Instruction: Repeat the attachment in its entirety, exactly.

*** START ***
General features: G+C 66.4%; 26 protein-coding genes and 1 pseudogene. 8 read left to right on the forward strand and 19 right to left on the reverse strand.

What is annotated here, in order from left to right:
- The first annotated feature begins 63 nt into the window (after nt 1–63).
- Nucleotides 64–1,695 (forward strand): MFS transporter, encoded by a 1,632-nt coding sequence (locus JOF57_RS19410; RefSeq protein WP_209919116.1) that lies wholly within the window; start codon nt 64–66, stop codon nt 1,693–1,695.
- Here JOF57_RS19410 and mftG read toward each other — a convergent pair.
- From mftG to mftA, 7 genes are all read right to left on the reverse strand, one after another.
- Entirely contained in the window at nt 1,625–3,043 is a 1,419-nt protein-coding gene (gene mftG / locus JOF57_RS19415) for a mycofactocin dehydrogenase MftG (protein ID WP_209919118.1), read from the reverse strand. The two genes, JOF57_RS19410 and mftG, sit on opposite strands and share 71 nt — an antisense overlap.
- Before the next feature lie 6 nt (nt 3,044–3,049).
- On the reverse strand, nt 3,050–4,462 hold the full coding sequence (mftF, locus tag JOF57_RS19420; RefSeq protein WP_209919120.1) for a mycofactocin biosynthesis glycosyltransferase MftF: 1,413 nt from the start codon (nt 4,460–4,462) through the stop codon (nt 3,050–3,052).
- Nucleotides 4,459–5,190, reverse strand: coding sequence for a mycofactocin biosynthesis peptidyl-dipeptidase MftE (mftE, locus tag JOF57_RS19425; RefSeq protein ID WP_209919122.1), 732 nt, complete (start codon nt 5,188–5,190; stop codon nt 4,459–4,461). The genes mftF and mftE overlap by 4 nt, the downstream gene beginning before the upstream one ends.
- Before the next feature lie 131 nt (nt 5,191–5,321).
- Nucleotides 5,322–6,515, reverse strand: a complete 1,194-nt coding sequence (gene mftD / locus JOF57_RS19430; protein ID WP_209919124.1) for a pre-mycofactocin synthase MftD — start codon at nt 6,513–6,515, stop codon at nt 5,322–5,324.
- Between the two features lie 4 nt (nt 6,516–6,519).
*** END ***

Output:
General features: G+C 66.4%; 26 protein-coding genes and 1 pseudogene. 8 read left to right on the forward strand and 19 right to left on the reverse strand.

What is annotated here, in order from left to right:
- The first annotated feature begins 63 nt into the window (after nt 1–63).
- Nucleotides 64–1,695 (forward strand): MFS transporter, encoded by a 1,632-nt coding sequence (locus JOF57_RS19410; RefSeq protein WP_209919116.1) that lies wholly within the window; start codon nt 64–66, stop codon nt 1,693–1,695.
- Here JOF57_RS19410 and mftG read toward each other — a convergent pair.
- From mftG to mftA, 7 genes are all read right to left on the reverse strand, one after another.
- Entirely contained in the window at nt 1,625–3,043 is a 1,419-nt protein-coding gene (gene mftG / locus JOF57_RS19415) for a mycofactocin dehydrogenase MftG (protein ID WP_209919118.1), read from the reverse strand. The two genes, JOF57_RS19410 and mftG, sit on opposite strands and share 71 nt — an antisense overlap.
- Before the next feature lie 6 nt (nt 3,044–3,049).
- On the reverse strand, nt 3,050–4,462 hold the full coding sequence (mftF, locus tag JOF57_RS19420; RefSeq protein WP_209919120.1) for a mycofactocin biosynthesis glycosyltransferase MftF: 1,413 nt from the start codon (nt 4,460–4,462) through the stop codon (nt 3,050–3,052).
- Nucleotides 4,459–5,190, reverse strand: coding sequence for a mycofactocin biosynthesis peptidyl-dipeptidase MftE (mftE, locus tag JOF57_RS19425; RefSeq protein ID WP_209919122.1), 732 nt, complete (start codon nt 5,188–5,190; stop codon nt 4,459–4,461). The genes mftF and mftE overlap by 4 nt, the downstream gene beginning before the upstream one ends.
- Before the next feature lie 131 nt (nt 5,191–5,321).
- Nucleotides 5,322–6,515, reverse strand: a complete 1,194-nt coding sequence (gene mftD / locus JOF57_RS19430; protein ID WP_209919124.1) for a pre-mycofactocin synthase MftD — start codon at nt 6,513–6,515, stop codon at nt 5,322–5,324.
- Between the two features lie 4 nt (nt 6,516–6,519).